TUES. MAR. 13: INTRODUCTION TO THE SOIL FOOD WEB, by JOHN FERGUSON, 10:30 am, Meadowbrook Garden Club, Bonnie Calkins, 281-650-0726
SAT., MAR. 17: MARCH MART, 10am-4pm, Mercer Botanic Gardens, 22306 Aldine-Westfield, Humble. Free. 713-274-4160. facebook.com/events/437776423232152
SAT. MAR 17: TOMATO STRESS MANAGEMENT by IRA GERVAIS, 9-11am; COMPOSTING with JIM GILLIAM, 1-3pm, AgriLife Extension Bldg, Carbide Park, 4102 Main (Hwy 519), La Marque. Galveston County Master Gardener event. Free. Register
WED., MAR. 21: SNAKE IDENTIFICATION, noon-2pm, Mercer Botanic Gardens West Side Arboretum Pavilion, 22306 Aldine-Westfield, Humble. Free. Register: 713-274-4160
THU. MAR 22: FIG TREE PRUNING & PROPAGATION, by TERRY CUCLIS, 9-10am; Galveston County Master Gardener Discovery Garden, Carbide Park, 4102 Main (Hwy 519), La Marque. Master Gardener event. , Free. Register:
, 281-309-5065, aggie-horticulture.tamu.edu/galveston/index.html
SAT., MAR. 24: HARRIS COUNTY MASTER GARDENER PEPPER, PERENNIAL & VEGETABLE SALE. Pasadena Fairgrounds.
SAT. MAR 24: BENEFICIALS IN THE GARDEN by DR. WILLIAM M. JOHNSON, 1-3pm, AgriLife Extension Bldg, Carbide Park, 4102 Main (Hwy 519), La Marque. Galveston County Master Gardener event. Free. Register:
, 281-309-5065, aggie-horticulture.tamu.edu/galveston/index.html
SAT., MAR 24: PECKERWOOD GARDEN OPEN DAY, 10am-2pm tours, 20559 FM 359 Road, Hempstead. $10. peckerwoodgarden.org, 979-826-3232; firstname.lastname@example.org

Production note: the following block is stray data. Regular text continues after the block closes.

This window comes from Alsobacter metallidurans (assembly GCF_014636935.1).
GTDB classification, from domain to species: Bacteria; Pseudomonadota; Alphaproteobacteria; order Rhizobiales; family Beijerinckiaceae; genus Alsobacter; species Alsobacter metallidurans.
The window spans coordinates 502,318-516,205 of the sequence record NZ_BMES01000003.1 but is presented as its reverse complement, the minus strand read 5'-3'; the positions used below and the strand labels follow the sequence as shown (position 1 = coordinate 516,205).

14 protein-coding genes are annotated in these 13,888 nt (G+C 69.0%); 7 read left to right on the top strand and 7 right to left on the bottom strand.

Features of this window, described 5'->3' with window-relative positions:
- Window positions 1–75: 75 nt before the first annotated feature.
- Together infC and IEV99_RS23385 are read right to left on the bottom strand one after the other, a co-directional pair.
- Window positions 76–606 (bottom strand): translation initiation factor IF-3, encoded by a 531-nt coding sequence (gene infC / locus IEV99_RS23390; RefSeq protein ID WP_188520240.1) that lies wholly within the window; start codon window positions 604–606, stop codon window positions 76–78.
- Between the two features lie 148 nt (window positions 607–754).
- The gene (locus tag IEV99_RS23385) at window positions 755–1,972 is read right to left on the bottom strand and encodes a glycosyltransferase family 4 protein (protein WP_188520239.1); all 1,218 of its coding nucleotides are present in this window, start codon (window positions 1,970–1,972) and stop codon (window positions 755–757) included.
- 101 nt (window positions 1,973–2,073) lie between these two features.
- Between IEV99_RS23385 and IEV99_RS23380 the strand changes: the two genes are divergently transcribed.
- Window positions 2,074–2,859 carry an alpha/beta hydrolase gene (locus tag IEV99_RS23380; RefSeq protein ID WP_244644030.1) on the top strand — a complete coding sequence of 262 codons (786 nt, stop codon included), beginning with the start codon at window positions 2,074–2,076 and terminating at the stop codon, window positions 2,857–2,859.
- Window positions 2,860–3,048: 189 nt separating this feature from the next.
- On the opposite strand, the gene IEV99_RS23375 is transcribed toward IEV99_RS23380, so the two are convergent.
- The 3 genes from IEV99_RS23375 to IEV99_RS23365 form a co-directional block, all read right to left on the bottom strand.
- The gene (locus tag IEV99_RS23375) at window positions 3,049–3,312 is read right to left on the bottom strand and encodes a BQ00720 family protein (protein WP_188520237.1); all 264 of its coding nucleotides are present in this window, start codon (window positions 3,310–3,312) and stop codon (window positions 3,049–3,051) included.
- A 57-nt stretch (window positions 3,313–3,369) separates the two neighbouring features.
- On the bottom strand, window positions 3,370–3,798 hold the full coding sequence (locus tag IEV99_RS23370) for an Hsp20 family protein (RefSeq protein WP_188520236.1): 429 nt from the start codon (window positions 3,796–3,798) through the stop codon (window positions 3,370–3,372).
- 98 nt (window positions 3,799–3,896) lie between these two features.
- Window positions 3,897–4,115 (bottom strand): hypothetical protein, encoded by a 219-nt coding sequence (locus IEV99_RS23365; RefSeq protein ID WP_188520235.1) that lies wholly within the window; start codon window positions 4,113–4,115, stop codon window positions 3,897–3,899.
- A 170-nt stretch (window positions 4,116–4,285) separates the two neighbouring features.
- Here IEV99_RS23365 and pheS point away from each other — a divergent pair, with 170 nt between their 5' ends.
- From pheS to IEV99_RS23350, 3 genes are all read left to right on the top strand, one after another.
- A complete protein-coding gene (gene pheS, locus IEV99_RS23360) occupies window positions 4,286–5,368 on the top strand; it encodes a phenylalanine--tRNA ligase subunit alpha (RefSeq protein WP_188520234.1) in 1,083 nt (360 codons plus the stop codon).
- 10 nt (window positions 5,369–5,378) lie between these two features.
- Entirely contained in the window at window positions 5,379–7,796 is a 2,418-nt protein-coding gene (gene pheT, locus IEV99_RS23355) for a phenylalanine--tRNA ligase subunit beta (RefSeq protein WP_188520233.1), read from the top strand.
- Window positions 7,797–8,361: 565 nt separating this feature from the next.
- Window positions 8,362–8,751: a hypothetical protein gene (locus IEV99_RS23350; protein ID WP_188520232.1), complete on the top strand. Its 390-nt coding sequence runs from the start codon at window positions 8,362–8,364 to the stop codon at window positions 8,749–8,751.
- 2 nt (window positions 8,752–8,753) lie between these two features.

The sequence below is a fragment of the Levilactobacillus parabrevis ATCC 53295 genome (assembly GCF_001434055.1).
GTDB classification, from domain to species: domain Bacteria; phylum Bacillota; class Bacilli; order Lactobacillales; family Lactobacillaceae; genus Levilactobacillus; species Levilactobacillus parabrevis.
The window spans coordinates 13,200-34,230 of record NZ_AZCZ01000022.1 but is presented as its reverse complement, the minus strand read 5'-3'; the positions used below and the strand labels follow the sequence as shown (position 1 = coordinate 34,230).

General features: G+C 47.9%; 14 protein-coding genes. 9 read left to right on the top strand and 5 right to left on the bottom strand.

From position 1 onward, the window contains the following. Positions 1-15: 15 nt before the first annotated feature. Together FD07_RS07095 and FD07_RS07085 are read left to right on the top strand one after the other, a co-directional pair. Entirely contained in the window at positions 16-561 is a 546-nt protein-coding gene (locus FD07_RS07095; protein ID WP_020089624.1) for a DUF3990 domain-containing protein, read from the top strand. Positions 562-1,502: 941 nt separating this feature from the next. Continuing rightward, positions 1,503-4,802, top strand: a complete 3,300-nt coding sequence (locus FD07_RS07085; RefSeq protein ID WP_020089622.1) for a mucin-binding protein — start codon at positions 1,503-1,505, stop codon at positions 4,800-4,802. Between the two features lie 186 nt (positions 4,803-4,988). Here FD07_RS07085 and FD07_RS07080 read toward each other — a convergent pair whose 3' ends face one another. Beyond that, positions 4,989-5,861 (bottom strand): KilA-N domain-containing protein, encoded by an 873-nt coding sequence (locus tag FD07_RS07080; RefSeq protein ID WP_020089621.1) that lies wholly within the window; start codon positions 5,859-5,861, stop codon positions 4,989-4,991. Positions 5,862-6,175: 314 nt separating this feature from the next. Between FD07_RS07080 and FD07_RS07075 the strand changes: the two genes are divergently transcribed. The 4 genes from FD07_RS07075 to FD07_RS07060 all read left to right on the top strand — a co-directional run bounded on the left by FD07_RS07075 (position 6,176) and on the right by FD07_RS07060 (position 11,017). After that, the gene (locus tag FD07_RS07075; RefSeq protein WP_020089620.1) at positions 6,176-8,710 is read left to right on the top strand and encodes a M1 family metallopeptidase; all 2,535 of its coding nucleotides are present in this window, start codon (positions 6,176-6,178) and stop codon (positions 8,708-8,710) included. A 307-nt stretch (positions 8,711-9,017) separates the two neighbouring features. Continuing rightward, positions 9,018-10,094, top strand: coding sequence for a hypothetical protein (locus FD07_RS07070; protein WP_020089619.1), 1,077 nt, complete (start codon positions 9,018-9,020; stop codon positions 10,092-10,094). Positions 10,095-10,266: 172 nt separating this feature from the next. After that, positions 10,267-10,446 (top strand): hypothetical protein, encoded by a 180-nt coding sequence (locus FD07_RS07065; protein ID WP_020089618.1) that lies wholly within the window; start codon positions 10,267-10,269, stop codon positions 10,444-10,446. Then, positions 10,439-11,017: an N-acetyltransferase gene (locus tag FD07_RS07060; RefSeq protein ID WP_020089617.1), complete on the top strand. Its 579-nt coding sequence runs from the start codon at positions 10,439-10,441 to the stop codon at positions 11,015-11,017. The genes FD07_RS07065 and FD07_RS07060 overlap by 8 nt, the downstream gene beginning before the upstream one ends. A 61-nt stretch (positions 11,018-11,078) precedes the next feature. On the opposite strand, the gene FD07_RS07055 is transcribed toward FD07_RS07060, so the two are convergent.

SUN., MAR. 25: STEWARDSHIP OF THE SOIL by JOHN FERGUSON, 6pm, Sunday Evening Conversations on Creation Webinar, Lisa Brenskelle, email@example.com
FRI., APR. 6: SOILS by JOHN FERGUSON, Liberty Garden Club, Ellen Gossett, (409) 350-1109
SAT., APRIL 7.: WHITE OAK GARDEN SPRING PLANT SALE, 10am-2pm (or sell-out); SALE PREVIEW by HEIDI SHEESLEY, 9am, White Oak Conference Center, 7603 Antoine Dr. Free.
SAT., APR 7: SPRINGTIME ACROSS THE CREEK AT PECKERWOOD GARDEN, 10am, 20559 FM 359 Road, Hempstead. $15. Register: firstname.lastname@example.org; peckerwoodgarden.org, 979-826-3232
FRI., APRIL 13: THE WORLD OF SEED by ANGELA CHANDLER. 10am., White Oak Convention Center, 7603 Antoine, Free. Houston Federation of Garden Clubs event. houstonfederationgardenclubs.org
SAT., APR 14: PECKERWOOD GARDEN OPEN DAY, 10am-2pm tours, 20559 FM 359 Road, Hempstead. $10. peckerwoodgarden.org, 979-826-3232; email@example.com
SAT,. APR. 21: HOUSTON ROSE SOCIETY ANNUAL SPRING SHOW, Noon-4pm, Memorial City Mall, 303 Memorial City Way. Houston Rose Society event.
SAT., APR 21: PECKERWOOD GARDEN EVENING AT PECKERWOOD LECTURE TOPIC TBA, 7pm, Peckerwood Garden, 20559 FM 359 Road, Hempstead. $10. Register: firstname.lastname@example.org. peckerwoodgarden.org, 979-826-3232